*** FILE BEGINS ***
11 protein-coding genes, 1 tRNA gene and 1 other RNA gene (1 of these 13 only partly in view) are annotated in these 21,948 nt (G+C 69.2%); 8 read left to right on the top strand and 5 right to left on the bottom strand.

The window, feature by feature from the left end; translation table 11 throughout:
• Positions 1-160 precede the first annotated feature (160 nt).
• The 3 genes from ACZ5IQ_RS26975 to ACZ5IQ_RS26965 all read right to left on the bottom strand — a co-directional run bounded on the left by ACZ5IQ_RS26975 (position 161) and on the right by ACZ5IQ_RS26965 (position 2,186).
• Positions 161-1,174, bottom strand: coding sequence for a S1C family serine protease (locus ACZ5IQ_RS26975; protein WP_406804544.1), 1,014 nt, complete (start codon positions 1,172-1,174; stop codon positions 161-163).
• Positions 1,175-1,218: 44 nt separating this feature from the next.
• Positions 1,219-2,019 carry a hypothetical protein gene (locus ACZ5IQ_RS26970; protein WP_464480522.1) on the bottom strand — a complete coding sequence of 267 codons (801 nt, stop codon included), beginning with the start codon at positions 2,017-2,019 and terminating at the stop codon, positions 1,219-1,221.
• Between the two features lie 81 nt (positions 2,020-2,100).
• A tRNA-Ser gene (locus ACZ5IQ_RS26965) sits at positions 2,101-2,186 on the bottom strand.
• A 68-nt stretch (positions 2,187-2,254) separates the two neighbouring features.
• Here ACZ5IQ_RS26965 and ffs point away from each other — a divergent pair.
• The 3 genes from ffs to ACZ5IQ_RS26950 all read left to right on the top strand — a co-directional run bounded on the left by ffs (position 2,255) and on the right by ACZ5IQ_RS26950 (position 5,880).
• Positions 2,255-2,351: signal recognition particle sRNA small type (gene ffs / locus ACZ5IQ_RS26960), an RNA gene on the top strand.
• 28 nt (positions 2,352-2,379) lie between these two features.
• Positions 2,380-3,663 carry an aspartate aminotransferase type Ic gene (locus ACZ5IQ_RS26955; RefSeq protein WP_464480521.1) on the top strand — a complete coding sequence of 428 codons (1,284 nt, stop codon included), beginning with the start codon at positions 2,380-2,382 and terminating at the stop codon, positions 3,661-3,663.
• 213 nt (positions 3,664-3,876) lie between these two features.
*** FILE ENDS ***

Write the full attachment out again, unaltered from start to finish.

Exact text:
11 protein-coding genes, 1 tRNA gene and 1 other RNA gene (1 of these 13 only partly in view) are annotated in these 21,948 nt (G+C 69.2%); 8 read left to right on the top strand and 5 right to left on the bottom strand.

The window, feature by feature from the left end; translation table 11 throughout:
• Positions 1-160 precede the first annotated feature (160 nt).
• The 3 genes from ACZ5IQ_RS26975 to ACZ5IQ_RS26965 all read right to left on the bottom strand — a co-directional run bounded on the left by ACZ5IQ_RS26975 (position 161) and on the right by ACZ5IQ_RS26965 (position 2,186).
• Positions 161-1,174, bottom strand: coding sequence for a S1C family serine protease (locus ACZ5IQ_RS26975; protein WP_406804544.1), 1,014 nt, complete (start codon positions 1,172-1,174; stop codon positions 161-163).
• Positions 1,175-1,218: 44 nt separating this feature from the next.
• Positions 1,219-2,019 carry a hypothetical protein gene (locus ACZ5IQ_RS26970; protein WP_464480522.1) on the bottom strand — a complete coding sequence of 267 codons (801 nt, stop codon included), beginning with the start codon at positions 2,017-2,019 and terminating at the stop codon, positions 1,219-1,221.
• Between the two features lie 81 nt (positions 2,020-2,100).
• A tRNA-Ser gene (locus ACZ5IQ_RS26965) sits at positions 2,101-2,186 on the bottom strand.
• A 68-nt stretch (positions 2,187-2,254) separates the two neighbouring features.
• Here ACZ5IQ_RS26965 and ffs point away from each other — a divergent pair.
• The 3 genes from ffs to ACZ5IQ_RS26950 all read left to right on the top strand — a co-directional run bounded on the left by ffs (position 2,255) and on the right by ACZ5IQ_RS26950 (position 5,880).
• Positions 2,255-2,351: signal recognition particle sRNA small type (gene ffs / locus ACZ5IQ_RS26960), an RNA gene on the top strand.
• 28 nt (positions 2,352-2,379) lie between these two features.
• Positions 2,380-3,663 carry an aspartate aminotransferase type Ic gene (locus ACZ5IQ_RS26955; RefSeq protein WP_464480521.1) on the top strand — a complete coding sequence of 428 codons (1,284 nt, stop codon included), beginning with the start codon at positions 2,380-2,382 and terminating at the stop codon, positions 3,661-3,663.
• 213 nt (positions 3,664-3,876) lie between these two features.